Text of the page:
The Bitcoin mining network difficulty is the measure of how difficult it is to find a new block compared to the easiest it can ever be. It is recalculated every 2016 blocks to a value such that the previous 2016 blocks would have been generated in exactly two weeks had everyone been mining at this difficulty. This will yield, on average, one block every ten minutes. As more miners join, the rate of block creation will go up. As the rate of block generation goes up, the difficulty rises to compensate which will push the rate of block creation back down. Any blocks released by malicious miners that do not meet the required difficulty target will simply be rejected by everyone on the network and thus will be worthless. The Block Reward When a block is discovered, the discoverer may award themselves a certain number of bitcoins, which is agreed-upon by everyone in the network. Currently this bounty is 25 bitcoins; this value will halve every 210,000 blocks. See Controlled Currency Supply. Additionally, the miner is awarded the fees paid by users sending transactions. The fee is an incentive for the miner to include the transaction in their block. In the future, as the number of new bitcoins miners are allowed to create in each block dwindles, the fees will make up a much more important percentage of mining income.

As more miners join, the rate of block creation will go up. As the rate of block generation goes up, the difficulty rises to compensate which will push the rate of block creation back down. Any blocks released by malicious miners that do not meet the required difficulty target will simply be rejected by everyone on the network and thus will be worthless. The Block Reward When a block is discovered, the discoverer may award themselves a certain number of bitcoins, which is agreed-upon by everyone in the network. Currently this bounty is 25 bitcoins; this value will halve every 210,000 blocks. See Controlled Currency Supply. Additionally, the miner is awarded the fees paid by users sending transactions. The fee is an incentive for the miner to include the transaction in their block. In the future, as the number of new bitcoins miners are allowed to create in each block dwindles, the fees will make up a much more important percentage of mining income.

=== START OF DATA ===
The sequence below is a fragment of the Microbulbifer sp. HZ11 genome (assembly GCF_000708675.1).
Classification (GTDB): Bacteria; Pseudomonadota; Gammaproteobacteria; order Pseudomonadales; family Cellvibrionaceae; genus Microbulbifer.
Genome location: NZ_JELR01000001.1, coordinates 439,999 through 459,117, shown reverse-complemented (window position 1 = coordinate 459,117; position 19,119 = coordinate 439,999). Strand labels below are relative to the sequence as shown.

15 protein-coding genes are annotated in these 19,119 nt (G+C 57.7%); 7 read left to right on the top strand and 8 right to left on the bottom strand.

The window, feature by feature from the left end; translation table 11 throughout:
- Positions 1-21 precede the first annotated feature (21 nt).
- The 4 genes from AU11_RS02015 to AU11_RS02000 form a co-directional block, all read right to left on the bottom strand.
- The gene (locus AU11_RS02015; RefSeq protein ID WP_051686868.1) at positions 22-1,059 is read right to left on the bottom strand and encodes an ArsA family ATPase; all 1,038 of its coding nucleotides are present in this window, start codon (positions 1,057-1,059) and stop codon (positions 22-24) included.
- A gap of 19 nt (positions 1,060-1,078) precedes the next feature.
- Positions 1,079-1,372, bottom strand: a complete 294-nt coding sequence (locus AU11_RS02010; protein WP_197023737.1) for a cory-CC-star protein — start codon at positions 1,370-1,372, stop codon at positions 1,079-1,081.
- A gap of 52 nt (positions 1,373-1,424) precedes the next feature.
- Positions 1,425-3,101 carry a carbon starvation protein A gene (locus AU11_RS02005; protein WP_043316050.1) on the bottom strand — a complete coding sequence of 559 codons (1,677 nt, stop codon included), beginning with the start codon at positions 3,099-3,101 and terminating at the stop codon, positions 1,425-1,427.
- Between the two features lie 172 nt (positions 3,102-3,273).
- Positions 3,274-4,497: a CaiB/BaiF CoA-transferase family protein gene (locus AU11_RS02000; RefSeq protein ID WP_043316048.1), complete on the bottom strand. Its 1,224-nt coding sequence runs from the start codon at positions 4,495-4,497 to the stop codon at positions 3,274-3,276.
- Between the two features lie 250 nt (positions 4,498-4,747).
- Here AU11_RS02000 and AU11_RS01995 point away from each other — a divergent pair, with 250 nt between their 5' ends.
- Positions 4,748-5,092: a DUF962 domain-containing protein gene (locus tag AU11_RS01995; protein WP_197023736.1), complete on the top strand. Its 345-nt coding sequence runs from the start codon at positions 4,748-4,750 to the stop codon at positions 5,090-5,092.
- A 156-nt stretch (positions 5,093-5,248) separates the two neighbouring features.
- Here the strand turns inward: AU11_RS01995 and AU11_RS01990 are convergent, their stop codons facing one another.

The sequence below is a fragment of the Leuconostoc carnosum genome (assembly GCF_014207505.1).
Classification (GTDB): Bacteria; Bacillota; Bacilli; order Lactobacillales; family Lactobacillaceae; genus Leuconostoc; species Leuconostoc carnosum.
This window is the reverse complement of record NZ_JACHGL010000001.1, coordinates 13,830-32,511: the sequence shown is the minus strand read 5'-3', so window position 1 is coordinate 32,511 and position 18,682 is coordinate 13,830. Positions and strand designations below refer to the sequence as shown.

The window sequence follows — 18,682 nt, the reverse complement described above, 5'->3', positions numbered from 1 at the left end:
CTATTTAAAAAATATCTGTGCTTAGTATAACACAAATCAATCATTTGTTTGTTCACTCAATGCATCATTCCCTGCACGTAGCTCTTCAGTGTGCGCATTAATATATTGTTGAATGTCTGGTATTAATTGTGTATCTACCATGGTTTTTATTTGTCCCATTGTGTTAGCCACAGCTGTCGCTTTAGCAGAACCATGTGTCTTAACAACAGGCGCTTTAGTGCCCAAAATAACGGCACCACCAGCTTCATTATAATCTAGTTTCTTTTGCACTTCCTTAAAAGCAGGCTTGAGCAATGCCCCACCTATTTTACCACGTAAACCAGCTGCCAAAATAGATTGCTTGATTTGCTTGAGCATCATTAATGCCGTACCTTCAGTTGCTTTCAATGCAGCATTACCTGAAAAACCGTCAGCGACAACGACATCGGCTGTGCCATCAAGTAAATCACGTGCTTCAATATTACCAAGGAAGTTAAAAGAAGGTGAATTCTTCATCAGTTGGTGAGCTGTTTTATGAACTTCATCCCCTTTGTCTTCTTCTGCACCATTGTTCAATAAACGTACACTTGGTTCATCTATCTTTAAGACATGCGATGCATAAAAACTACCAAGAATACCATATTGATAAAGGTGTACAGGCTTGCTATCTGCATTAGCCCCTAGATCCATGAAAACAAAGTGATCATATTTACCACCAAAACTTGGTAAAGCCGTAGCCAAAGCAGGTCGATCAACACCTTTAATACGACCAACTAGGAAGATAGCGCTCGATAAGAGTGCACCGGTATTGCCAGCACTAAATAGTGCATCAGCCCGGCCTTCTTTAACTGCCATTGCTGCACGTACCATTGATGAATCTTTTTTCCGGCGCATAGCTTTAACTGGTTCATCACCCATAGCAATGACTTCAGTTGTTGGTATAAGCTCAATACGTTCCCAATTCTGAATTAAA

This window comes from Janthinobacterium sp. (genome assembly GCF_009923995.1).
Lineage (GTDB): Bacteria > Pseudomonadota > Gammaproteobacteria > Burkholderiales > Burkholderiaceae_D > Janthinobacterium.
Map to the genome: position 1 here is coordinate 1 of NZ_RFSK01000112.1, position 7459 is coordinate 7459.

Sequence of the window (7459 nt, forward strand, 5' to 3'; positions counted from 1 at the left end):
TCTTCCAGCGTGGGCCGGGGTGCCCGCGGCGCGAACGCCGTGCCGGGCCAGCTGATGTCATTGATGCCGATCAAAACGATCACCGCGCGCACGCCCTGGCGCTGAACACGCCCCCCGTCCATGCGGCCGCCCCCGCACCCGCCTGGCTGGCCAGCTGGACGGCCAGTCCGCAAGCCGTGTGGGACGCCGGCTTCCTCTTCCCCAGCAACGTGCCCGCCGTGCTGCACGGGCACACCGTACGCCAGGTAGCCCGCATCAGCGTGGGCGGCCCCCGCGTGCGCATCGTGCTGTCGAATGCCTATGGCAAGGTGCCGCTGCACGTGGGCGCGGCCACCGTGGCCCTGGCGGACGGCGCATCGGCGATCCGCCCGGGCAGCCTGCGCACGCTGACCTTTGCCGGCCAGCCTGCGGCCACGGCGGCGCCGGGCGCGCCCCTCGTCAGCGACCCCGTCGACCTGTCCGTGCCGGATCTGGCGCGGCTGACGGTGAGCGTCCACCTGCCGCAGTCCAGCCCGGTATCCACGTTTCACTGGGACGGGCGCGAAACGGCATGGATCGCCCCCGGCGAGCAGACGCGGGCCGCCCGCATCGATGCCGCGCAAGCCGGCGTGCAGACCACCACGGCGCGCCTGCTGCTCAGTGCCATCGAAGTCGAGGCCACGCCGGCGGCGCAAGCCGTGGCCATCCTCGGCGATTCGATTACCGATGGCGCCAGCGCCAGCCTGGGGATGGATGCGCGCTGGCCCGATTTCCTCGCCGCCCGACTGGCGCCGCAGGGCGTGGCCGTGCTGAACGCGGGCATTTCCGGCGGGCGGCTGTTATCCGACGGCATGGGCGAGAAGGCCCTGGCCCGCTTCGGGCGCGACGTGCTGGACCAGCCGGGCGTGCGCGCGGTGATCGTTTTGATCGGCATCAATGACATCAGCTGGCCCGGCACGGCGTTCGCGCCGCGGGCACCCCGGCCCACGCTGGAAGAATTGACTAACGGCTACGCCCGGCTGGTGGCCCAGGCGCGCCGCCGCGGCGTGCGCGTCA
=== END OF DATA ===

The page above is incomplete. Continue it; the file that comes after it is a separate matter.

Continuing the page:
When a block is discovered, the discoverer may award themselves a certain number of bitcoins, which is agreed-upon by everyone in the network. Currently this bounty is 25 bitcoins; this value will halve every 210,000 blocks. See Controlled Currency Supply. Additionally, the miner is awarded the fees paid by users sending transactions. The fee is an incentive for the miner to include the transaction in their block. In the future, as the number of new bitcoins miners are allowed to create in each block dwindles, the fees will make up a much more important percentage of mining income.

Additionally, the miner is awarded the fees paid by users sending transactions. The fee is an incentive for the miner to include the transaction in their block. In the future, as the number of new bitcoins miners are allowed to create in each block dwindles, the fees will make up a much more important percentage of mining income.

7 reasons bitcoin mining is profitable and worth it (2021)

7 reasons bitcoin mining is profitable and worth it (2021)

If youre motivated to learn, and you want to get a semi-passive income of bitcoin, then there are a few basics to get your head round, before working out if its even possible for you to profit from bitcoin mining.

This process repeats approximately every 10 minutes for every mining machine on the network. The difficulty of the puzzle (Network Difficulty) adjusts every 2016 blocks (~14 days) to ensure that on average one machine will solve the puzzle in a 10 minute period.